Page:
Most professionals want to write more content but lack inspiration.
Experienced writers find this hard as well, often turning to other artistic mediums for a break, traveling or going to more extreme lengths to find that little nugget of inspiration for their next piece.
Fortunately for professionals looking to produce content - there are far more simple ways of finding that inspiration for your next piece. Below are three easy places to look for your inspiration. What you are looking for here is something that your readers are invested in. Something that they care about and need help with.
Where to look for professional content inspiration
The conversations of your colleagues
Your colleagues know what's important to your clients. But asking them directly is not necessarily the best way to get that information. Challenges your clients have come across in the conversations they have with your team.
Take some time to listen to these conversations - there is often something you can write to help your colleagues on a particular account. When a colleague gets off the phone the conversation that starts with "what did xyz want?" is a goldmine for content and has a ready-made audience.
Your own email chains
Long, time-consuming emails are the bane of productivity. But they tell you something about your clients. If you have a long chain going back and forth - your client obviously is invested enough in the topic and needs your advice.
If one of your clients has this problem - chances are that others do as well. Anonymise your content and make it available to the market for those that are struggling but haven't reached out to you - yet.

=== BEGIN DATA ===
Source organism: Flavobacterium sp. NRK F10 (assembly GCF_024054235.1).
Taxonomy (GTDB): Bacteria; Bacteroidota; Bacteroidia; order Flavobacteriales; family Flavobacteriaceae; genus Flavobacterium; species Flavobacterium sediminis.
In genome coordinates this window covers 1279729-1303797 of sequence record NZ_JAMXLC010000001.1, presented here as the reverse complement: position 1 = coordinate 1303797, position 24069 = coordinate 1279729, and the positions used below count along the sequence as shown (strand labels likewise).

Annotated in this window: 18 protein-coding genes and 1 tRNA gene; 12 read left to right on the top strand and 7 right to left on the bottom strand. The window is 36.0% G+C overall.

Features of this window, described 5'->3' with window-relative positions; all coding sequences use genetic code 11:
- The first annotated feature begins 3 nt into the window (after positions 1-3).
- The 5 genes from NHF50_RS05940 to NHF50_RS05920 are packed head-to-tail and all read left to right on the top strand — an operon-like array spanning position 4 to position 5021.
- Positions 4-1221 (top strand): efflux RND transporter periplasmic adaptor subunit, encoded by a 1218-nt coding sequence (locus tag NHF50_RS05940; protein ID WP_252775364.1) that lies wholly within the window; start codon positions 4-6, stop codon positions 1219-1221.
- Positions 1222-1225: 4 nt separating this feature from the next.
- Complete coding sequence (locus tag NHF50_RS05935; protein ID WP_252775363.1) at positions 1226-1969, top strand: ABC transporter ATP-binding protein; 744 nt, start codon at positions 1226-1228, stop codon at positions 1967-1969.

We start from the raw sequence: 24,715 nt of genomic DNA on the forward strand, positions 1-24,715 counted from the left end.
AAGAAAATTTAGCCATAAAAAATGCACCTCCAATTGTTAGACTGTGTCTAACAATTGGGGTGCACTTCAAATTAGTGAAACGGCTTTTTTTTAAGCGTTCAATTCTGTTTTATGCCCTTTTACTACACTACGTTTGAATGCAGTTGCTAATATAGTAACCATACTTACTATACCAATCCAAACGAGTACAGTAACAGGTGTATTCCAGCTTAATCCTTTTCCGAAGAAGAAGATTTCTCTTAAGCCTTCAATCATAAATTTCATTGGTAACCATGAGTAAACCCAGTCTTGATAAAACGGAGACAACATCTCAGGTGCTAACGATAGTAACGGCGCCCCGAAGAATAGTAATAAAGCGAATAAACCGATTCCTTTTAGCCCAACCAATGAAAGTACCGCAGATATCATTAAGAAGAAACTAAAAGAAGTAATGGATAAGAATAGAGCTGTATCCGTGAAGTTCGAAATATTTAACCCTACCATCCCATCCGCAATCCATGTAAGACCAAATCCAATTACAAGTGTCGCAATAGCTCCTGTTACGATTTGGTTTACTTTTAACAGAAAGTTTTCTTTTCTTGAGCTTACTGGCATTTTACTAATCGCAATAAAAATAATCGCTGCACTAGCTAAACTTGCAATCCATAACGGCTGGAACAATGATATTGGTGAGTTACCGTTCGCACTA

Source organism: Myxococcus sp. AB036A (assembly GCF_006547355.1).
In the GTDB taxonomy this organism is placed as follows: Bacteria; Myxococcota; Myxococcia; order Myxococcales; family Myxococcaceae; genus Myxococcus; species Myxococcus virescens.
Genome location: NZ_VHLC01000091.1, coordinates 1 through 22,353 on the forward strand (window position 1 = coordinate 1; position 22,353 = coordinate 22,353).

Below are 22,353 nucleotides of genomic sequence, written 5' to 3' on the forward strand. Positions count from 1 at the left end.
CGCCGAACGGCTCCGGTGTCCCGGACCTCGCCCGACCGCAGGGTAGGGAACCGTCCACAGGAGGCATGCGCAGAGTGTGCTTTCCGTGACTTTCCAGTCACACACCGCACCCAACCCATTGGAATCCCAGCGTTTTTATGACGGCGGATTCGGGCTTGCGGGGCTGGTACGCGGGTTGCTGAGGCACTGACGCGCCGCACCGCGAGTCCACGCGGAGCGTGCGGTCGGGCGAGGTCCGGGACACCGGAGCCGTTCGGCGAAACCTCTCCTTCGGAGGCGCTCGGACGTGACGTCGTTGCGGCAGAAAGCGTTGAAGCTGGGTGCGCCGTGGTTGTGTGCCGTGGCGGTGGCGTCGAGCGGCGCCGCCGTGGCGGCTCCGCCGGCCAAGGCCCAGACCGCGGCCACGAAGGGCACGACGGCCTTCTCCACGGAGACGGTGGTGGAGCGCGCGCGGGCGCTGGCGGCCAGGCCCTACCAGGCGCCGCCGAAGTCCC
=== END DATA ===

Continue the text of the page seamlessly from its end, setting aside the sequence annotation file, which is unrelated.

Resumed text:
Your upcoming meetings
Meetings have an interesting quality of being too long and not long enough at the same time. People innately have a limited ability to absorb information - more time is needed with clients to fully inform them but at the same time long meetings are unproductive and test the patience of those involved.
Check your calendar for upcoming meetings. Think about what would be handy for your client to receive before or after the meeting. - maybe the basics of the topic you are discussing or possibly the top advice for people in their situation.
Sending something before or after the meeting shows that you aren't just interested in the client when you are in front of them and helps them feel prepared and confident when meeting you. It's a sound practice
A current challenge you have
What do you need to do now to help your firm grow? Is it building a stronger relationship with an existing client? Maybe its to nurture a current opportunity to sale or to open a new opportunity with a key target for next quarter.
Regardless of the challenge, you have an opportunity to overcome it in some way with content. That's the real key to professional content. Not writing for content sake, but using targeted and helpful insights to build relationships that benefit your firm and its clients.
Inspiration exists, but it has to find you working. - Pablo Picasso